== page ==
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Intermittent Temperature Spikes Prior to Bearing Failure

Intermittent Temperature Spikes Prior to Bearing Failure

Intermittent Temperature Spikes Prior to Bearing Failure

I have 4kV vertical motor. From Feb 6, 2019 until "the event" on April 9, 2019, the UMB (spherical roller thrust type) indicated high temperature spikes on numerous occasions. The spikes (+300F) were detected via remote indications and most lasted less than 30 minutes. On April 6, 2019 the motor was run in this condition for about 8 hours before being shut down. The motor was restarted on April 9, 2019 and within 20 minutes temperatures rose and smoke emitted from the UMB vent (the motor was shut down and sent to repair shop where bearing failure was confirmed. In ALL of the high temperature incidents, teams investigated only to find vibrations and sounds to be normal (temperatures to be normal once they arrived on the scene). Historical reviews of vibration checks and oil analysis results also found no evidence of a degrading trend. Vibrations and UMB oil samples are conducted every 3 months on this motor; more often if a problem is detected or troubleshooting is required.

So first, is a series of temperature "spikes" a common precursor to motor bearing failure? Secondly, is it common for a motor bearing to fail with only signs of high temperature spikes and no other symptoms (like oil or vibration problems)?

Thanks in advance,

Man is troubled by what might be called the Dog Wish, a strange and involved compulsion to be as happy and carefree as a dog --- James Thurber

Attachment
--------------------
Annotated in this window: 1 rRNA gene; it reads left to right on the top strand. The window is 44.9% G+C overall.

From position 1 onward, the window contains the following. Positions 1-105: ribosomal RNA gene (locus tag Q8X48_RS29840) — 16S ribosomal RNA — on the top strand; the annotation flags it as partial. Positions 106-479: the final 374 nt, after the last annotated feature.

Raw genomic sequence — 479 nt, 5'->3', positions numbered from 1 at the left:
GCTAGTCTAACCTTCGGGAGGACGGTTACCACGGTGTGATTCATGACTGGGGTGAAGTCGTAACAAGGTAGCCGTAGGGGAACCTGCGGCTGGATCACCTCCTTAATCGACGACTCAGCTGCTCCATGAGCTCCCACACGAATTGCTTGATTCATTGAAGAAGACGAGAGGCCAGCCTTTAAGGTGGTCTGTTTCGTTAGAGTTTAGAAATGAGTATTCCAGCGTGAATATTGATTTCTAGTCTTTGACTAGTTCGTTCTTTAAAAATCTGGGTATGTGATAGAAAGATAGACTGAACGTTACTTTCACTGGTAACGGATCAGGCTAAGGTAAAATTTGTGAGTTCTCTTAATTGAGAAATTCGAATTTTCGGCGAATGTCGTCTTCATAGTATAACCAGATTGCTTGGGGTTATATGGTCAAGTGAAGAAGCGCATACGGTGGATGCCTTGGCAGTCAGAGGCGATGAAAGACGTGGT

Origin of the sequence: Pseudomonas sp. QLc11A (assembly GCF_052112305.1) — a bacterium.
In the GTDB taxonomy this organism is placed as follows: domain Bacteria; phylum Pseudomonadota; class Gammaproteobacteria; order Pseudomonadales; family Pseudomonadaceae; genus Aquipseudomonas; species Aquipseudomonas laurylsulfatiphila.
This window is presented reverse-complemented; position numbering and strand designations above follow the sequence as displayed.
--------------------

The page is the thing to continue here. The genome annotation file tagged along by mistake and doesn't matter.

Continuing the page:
RE: Intermittent Temperature Spikes Prior to Bearing Failure

A series of temperature spikes to 300F+ is certainly unusual and cause for concern. I would view it as either a serious bearing condition or a temperature indication anomaly. Lack of seeing anything in vibration might steer me more toward indication anomaly. I might examine how fast the temperature rose and fall to see if it was realistic.

It is more common for early stages of rolling bearing degradation to show up in vibration than in temperature.

Temperature changes aren’t common until the later stages of failure.

It’s rare that a bearing will end up failing without showing up in vibration first.

There are a few scenarios that come to mind to explain what you saw:
1 – The temperature spikes were not due to degrading bearing, but were indication of some other factor (lubrication anomaly, load anomaly, alignment anomaly, foreign material contamination of the bearing lubricant) that later led to bearing degrdataion.

2 – The high-frequency content of the bearing defect vibration signal may have been attenuated if the machine construction doesn't transmit vibration well from the bearing to the point of measurement. (One factor is if the bearing housing is buried deep within the reservoir, another is how the bearing housing is supported to the frame and how many interfaces there are). If your vibration guys are relying on magnitude-based threshholds to evaluate bearing defect (i.e. peak g’s), then this attenuation might trip them up. However in this case, I would still expect that evidence of bearing defect could be found in hindsight when examining the spectra in log scale, and how any low level bearing frequencies changed over time.

I have seen on BALL bearings where a ball defect will seem to come and go as the ball spin axis changes. But that doesn't apply to spherical roller bearing.

(2B)+(2B)' ?

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